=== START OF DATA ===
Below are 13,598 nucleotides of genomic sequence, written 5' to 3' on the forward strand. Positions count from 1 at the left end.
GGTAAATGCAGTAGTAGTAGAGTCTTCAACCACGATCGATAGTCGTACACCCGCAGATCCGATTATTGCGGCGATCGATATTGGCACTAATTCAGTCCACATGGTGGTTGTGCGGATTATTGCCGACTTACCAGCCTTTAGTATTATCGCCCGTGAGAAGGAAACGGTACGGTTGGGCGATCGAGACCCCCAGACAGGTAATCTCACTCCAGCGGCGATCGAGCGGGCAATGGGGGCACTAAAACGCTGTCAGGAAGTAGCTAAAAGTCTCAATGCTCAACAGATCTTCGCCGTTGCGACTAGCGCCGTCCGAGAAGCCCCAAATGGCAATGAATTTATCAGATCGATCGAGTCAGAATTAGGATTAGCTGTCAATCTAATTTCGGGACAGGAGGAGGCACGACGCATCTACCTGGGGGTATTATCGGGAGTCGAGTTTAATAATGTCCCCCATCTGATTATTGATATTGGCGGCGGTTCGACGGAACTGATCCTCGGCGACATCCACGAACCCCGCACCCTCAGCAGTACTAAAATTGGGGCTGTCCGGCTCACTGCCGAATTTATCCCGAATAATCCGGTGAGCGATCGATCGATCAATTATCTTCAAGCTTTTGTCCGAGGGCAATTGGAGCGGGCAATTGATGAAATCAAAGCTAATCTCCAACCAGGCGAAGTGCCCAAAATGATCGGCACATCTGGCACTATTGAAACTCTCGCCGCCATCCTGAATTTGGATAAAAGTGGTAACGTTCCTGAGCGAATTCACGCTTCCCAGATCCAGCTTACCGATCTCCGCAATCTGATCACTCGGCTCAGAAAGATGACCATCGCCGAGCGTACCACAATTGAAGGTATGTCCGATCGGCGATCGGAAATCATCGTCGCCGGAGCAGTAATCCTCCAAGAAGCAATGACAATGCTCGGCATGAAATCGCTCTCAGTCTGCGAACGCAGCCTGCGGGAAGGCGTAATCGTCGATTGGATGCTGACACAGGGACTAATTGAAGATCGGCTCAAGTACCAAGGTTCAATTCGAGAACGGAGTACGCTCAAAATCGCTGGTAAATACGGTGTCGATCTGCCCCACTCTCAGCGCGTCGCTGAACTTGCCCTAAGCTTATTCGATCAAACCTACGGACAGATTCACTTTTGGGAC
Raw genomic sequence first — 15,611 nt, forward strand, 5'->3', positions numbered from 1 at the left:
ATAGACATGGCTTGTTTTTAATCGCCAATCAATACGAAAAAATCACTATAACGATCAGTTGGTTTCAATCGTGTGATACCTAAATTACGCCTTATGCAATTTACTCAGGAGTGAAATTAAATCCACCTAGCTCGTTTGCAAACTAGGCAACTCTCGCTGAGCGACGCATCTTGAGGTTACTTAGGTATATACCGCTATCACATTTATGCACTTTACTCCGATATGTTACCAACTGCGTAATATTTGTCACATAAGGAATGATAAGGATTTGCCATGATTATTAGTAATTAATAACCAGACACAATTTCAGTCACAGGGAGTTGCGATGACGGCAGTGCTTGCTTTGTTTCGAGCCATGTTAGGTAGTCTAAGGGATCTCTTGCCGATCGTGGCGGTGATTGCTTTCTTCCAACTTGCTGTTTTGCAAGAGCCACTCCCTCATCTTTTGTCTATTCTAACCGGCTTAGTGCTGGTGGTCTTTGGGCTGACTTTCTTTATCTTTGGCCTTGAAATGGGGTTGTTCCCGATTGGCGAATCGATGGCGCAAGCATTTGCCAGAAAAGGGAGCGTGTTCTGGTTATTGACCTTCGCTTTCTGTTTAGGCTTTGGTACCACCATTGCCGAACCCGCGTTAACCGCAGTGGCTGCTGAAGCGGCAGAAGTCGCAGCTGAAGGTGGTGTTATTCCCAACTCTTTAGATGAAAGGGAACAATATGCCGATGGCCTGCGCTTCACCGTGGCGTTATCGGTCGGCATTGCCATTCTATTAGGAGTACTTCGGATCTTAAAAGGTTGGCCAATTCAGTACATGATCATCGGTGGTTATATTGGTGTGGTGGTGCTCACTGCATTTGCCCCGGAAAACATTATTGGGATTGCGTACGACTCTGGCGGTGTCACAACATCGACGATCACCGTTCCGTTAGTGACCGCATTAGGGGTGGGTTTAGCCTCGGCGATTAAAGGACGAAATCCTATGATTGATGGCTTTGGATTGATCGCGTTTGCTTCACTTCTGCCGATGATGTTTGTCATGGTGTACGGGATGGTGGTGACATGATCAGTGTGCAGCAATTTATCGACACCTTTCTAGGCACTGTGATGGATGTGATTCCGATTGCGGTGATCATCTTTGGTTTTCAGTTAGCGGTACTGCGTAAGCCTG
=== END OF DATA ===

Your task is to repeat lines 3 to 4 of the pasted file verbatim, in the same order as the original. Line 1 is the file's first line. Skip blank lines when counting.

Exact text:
Raw genomic sequence first — 15,611 nt, forward strand, 5'->3', positions numbered from 1 at the left:
ATAGACATGGCTTGTTTTTAATCGCCAATCAATACGAAAAAATCACTATAACGATCAGTTGGTTTCAATCGTGTGATACCTAAATTACGCCTTATGCAATTTACTCAGGAGTGAAATTAAATCCACCTAGCTCGTTTGCAAACTAGGCAACTCTCGCTGAGCGACGCATCTTGAGGTTACTTAGGTATATACCGCTATCACATTTATGCACTTTACTCCGATATGTTACCAACTGCGTAATATTTGTCACATAAGGAATGATAAGGATTTGCCATGATTATTAGTAATTAATAACCAGACACAATTTCAGTCACAGGGAGTTGCGATGACGGCAGTGCTTGCTTTGTTTCGAGCCATGTTAGGTAGTCTAAGGGATCTCTTGCCGATCGTGGCGGTGATTGCTTTCTTCCAACTTGCTGTTTTGCAAGAGCCACTCCCTCATCTTTTGTCTATTCTAACCGGCTTAGTGCTGGTGGTCTTTGGGCTGACTTTCTTTATCTTTGGCCTTGAAATGGGGTTGTTCCCGATTGGCGAATCGATGGCGCAAGCATTTGCCAGAAAAGGGAGCGTGTTCTGGTTATTGACCTTCGCTTTCTGTTTAGGCTTTGGTACCACCATTGCCGAACCCGCGTTAACCGCAGTGGCTGCTGAAGCGGCAGAAGTCGCAGCTGAAGGTGGTGTTATTCCCAACTCTTTAGATGAAAGGGAACAATATGCCGATGGCCTGCGCTTCACCGTGGCGTTATCGGTCGGCATTGCCATTCTATTAGGAGTACTTCGGATCTTAAAAGGTTGGCCAATTCAGTACATGATCATCGGTGGTTATATTGGTGTGGTGGTGCTCACTGCATTTGCCCCGGAAAACATTATTGGGATTGCGTACGACTCTGGCGGTGTCACAACATCGACGATCACCGTTCCGTTAGTGACCGCATTAGGGGTGGGTTTAGCCTCGGCGATTAAAGGACGAAATCCTATGATTGATGGCTTTGGATTGATCGCGTTTGCTTCACTTCTGCCGATGATGTTTGTCATGGTGTACGGGATGGTGGTGACATGATCAGTGTGCAGCAATTTATCGACACCTTTCTAGGCACTGTGATGGATGTGATTCCGATTGCGGTGATCATCTTTGGTTTTCAGTTAGCGGTACTGCGTAAGCCTG